The American TV industry may be poised for a startling resurrection. “We’re going to raise people’s eyebrows this year,” vows Gerry Smith, Vice President of Dell in Singapore.

Television makers of Asia, meet Michael Dell.
Every day, across Asia, thousands of liquid-crystal and plasma displays roll out of factories owned by Samsung, Matsushita, Sharp, Pioneer, LG, and five Taiwanese companies. These are among the world’s top suppliers of the elegant thin televisions that are now streaming into homes everywhere. The Asians have committed $35 billion in flat-panel capacity in 2004 and 2005. And as the TV manufacturers place their bets, legions of suppliers of glass, semiconductors, and other components are revving up their own production lines.

The surge in investment and proliferation of suppliers have driven panel prices down to levels unthinkable even two or three years ago. That has opened the door to a set of competitors the Asians never expected to face: Dell Inc., Hewlett-Packard Co., and others in North America. They are making a concerted push in flat TVs, sourcing the panels from Asia and using the same global supply-chain wizardry they have employed so effectively in PCs, printers, and other products. Sylvania and Philco are long gone, and there is no sign that the mass production of giant flat panels will migrate to North America.

Dell’s low cost structure, peerless supply chain, and direct-sales model let it drastically undercut rivals’ prices. In the fall it introduced high-definition 42-inch plasma sets for less than $3,000, with incentives, while Sony and others were selling similar models for more than $4,000. In a matter of months, Dell seized 10% of this important slice of the plasma market in the U.S., according to researcher DisplaySearch in Austin, Tex. The Asians dropped their prices quickly in response. But Dell intends to keep up the pressure.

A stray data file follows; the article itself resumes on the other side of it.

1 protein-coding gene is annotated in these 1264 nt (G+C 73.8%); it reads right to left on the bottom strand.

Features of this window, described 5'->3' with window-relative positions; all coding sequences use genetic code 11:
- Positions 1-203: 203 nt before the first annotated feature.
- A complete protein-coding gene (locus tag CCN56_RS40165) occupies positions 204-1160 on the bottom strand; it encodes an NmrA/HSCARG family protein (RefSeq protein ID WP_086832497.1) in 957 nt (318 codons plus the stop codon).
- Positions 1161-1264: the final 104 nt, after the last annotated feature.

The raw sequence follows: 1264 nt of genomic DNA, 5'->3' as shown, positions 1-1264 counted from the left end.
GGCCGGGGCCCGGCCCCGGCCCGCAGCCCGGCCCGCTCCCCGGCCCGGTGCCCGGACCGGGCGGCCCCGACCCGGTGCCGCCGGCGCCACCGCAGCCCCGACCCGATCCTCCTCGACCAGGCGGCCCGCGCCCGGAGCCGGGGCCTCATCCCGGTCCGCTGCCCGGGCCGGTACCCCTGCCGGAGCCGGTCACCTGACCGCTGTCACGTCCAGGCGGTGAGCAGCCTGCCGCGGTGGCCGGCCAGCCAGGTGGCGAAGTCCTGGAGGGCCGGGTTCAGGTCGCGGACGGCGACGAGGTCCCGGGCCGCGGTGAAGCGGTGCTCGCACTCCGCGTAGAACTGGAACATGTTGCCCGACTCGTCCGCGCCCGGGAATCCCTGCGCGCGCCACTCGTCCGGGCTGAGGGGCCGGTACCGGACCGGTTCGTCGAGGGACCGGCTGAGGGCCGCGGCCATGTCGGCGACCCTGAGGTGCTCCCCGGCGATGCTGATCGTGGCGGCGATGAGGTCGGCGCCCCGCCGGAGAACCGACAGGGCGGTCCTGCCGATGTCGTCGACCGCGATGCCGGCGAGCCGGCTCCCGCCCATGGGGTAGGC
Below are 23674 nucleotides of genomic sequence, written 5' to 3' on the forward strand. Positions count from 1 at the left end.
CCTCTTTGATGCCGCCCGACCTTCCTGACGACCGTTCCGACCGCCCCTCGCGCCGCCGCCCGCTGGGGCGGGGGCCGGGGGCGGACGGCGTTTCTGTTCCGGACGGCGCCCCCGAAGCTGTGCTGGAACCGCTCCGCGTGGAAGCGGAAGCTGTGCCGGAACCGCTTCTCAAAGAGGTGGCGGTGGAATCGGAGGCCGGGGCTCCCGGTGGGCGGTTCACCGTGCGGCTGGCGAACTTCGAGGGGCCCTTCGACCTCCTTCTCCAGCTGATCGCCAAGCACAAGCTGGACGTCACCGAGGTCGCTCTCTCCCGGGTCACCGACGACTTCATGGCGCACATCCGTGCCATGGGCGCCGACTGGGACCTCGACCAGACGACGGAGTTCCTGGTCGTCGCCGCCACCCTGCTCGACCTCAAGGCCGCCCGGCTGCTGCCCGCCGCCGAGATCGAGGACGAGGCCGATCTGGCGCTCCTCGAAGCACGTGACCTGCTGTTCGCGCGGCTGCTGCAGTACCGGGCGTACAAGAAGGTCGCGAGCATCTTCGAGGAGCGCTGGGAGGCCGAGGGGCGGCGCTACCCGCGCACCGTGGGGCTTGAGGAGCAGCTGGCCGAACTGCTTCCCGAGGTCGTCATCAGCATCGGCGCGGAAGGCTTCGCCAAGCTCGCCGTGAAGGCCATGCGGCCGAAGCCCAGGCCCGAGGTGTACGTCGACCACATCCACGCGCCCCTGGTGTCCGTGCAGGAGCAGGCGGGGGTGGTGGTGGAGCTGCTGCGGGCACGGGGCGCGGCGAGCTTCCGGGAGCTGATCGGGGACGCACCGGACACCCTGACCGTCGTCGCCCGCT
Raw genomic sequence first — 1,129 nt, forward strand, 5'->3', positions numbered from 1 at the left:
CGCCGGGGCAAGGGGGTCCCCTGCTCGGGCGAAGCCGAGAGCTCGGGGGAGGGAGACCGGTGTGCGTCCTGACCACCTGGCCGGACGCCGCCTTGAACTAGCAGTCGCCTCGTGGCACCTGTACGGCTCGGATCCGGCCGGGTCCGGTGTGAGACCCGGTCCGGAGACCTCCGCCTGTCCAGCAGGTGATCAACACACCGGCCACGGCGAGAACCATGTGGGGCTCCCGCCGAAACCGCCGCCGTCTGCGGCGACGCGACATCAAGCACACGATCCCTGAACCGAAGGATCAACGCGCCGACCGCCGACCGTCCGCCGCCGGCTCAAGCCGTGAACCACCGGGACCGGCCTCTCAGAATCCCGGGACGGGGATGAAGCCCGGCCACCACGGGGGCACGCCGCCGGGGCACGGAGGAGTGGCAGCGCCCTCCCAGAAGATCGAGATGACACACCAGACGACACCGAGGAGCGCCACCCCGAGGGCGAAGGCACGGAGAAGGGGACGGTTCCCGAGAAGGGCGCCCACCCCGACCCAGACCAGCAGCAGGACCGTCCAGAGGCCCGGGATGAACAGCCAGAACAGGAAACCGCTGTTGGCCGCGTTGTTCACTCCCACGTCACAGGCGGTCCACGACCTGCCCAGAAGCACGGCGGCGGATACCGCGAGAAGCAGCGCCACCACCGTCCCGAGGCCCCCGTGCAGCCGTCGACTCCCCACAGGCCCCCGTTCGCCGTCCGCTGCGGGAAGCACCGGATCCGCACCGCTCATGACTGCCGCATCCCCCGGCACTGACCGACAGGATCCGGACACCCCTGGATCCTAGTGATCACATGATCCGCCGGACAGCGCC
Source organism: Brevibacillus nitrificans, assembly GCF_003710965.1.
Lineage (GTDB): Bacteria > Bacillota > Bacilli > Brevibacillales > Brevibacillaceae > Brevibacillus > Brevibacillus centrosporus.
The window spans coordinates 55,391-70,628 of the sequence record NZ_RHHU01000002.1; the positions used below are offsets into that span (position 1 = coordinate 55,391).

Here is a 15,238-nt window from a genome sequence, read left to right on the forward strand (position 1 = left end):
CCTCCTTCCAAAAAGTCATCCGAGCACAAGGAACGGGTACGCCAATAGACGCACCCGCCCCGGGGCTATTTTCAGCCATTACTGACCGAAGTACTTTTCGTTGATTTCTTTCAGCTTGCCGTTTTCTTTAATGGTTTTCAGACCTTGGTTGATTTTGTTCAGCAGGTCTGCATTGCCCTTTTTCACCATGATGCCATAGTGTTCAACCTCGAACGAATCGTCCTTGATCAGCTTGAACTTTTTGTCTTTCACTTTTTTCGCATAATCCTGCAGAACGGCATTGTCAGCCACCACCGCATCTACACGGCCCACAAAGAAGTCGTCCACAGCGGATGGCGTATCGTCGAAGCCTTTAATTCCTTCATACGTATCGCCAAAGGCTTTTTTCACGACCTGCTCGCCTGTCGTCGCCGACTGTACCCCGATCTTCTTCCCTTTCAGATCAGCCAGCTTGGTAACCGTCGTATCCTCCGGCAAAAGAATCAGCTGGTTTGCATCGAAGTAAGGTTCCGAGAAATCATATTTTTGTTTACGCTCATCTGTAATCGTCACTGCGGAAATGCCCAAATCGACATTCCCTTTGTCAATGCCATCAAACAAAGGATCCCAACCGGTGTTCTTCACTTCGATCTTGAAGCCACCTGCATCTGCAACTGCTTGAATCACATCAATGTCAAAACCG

The return of American TV brands sets the stage for an epic battle between the forces of commoditization and manufacturing innovation. In the first camp, Dell and HP are already two of the world’s biggest buyers of flat-panel monitors, semiconductors, and other parts for PCs, so they have great leverage over the same Asian suppliers when it comes to sourcing thin-screen televisions. In the innovation camp, Japanese, Korean, and Taiwanese companies will spend almost any sum to dominate flat-panel TV production. With their prowess in manufacturing, they gain an edge in design, engineering, and product innovation that the Americans may have trouble matching.

The speed and magnitude of these mostly Asian investments is without precedent in the history of television. A Seoul-based joint venture owned by LG Electronics and Royal Philips Electronics is spending $5.1 billion to create the world’s largest plant for liquid-crystal displays. Sony Corp. and Samsung are teaming up in a $2 billion LCD venture. AU Optronics Corp., partly owned by Taiwan’s BenQ Corp., just started production at a new $2.5 billion complex big enough to house six Airbus A380 jumbo jets. Matsushita Electric Industrial Co., which has spent billions to ramp up in plasma screens, is sinking $1.3 billion more into a new plant just to provide the chips for thin TVs. “This is the chance of a lifetime,” says Fumio Ohtsubo, a senior managing director at Matsushita. “Companies that lose out now will find it very difficult to recover.”

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